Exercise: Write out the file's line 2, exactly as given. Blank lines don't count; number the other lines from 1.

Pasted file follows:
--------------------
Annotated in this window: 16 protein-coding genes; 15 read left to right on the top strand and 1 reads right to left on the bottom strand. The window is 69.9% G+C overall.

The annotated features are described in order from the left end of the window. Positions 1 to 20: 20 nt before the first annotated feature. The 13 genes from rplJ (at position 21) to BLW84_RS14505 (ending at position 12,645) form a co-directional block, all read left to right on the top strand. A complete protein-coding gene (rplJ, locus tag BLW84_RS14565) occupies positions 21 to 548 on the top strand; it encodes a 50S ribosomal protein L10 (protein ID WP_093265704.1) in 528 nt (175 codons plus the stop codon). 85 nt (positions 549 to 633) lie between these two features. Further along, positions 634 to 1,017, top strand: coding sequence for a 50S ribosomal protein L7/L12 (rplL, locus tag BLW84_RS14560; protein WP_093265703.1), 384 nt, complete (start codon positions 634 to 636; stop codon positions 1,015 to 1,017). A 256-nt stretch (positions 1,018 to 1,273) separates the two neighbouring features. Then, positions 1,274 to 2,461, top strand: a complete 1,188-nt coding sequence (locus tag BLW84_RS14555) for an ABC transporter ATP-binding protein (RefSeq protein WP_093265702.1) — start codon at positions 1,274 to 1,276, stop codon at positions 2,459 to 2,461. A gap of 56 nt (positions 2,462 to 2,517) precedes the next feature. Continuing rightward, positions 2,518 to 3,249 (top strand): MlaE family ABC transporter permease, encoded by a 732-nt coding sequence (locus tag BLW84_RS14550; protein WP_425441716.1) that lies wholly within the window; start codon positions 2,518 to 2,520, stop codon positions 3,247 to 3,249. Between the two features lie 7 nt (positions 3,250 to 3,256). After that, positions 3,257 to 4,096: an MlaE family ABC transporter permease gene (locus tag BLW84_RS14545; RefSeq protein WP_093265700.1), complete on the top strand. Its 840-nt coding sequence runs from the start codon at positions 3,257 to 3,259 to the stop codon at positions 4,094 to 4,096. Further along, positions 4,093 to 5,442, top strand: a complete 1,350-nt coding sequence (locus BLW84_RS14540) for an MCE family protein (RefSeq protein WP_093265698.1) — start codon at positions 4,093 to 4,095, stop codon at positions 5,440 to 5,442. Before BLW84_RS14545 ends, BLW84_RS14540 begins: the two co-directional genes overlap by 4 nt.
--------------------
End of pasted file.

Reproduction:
The annotated features are described in order from the left end of the window. Positions 1 to 20: 20 nt before the first annotated feature. The 13 genes from rplJ (at position 21) to BLW84_RS14505 (ending at position 12,645) form a co-directional block, all read left to right on the top strand. A complete protein-coding gene (rplJ, locus tag BLW84_RS14565) occupies positions 21 to 548 on the top strand; it encodes a 50S ribosomal protein L10 (protein ID WP_093265704.1) in 528 nt (175 codons plus the stop codon). 85 nt (positions 549 to 633) lie between these two features. Further along, positions 634 to 1,017, top strand: coding sequence for a 50S ribosomal protein L7/L12 (rplL, locus tag BLW84_RS14560; protein WP_093265703.1), 384 nt, complete (start codon positions 634 to 636; stop codon positions 1,015 to 1,017). A 256-nt stretch (positions 1,018 to 1,273) separates the two neighbouring features. Then, positions 1,274 to 2,461, top strand: a complete 1,188-nt coding sequence (locus tag BLW84_RS14555) for an ABC transporter ATP-binding protein (RefSeq protein WP_093265702.1) — start codon at positions 1,274 to 1,276, stop codon at positions 2,459 to 2,461. A gap of 56 nt (positions 2,462 to 2,517) precedes the next feature. Continuing rightward, positions 2,518 to 3,249 (top strand): MlaE family ABC transporter permease, encoded by a 732-nt coding sequence (locus tag BLW84_RS14550; protein WP_425441716.1) that lies wholly within the window; start codon positions 2,518 to 2,520, stop codon positions 3,247 to 3,249. Between the two features lie 7 nt (positions 3,250 to 3,256). After that, positions 3,257 to 4,096: an MlaE family ABC transporter permease gene (locus tag BLW84_RS14545; RefSeq protein WP_093265700.1), complete on the top strand. Its 840-nt coding sequence runs from the start codon at positions 3,257 to 3,259 to the stop codon at positions 4,094 to 4,096. Further along, positions 4,093 to 5,442, top strand: a complete 1,350-nt coding sequence (locus BLW84_RS14540) for an MCE family protein (RefSeq protein WP_093265698.1) — start codon at positions 4,093 to 4,095, stop codon at positions 5,440 to 5,442. Before BLW84_RS14545 ends, BLW84_RS14540 begins: the two co-directional genes overlap by 4 nt.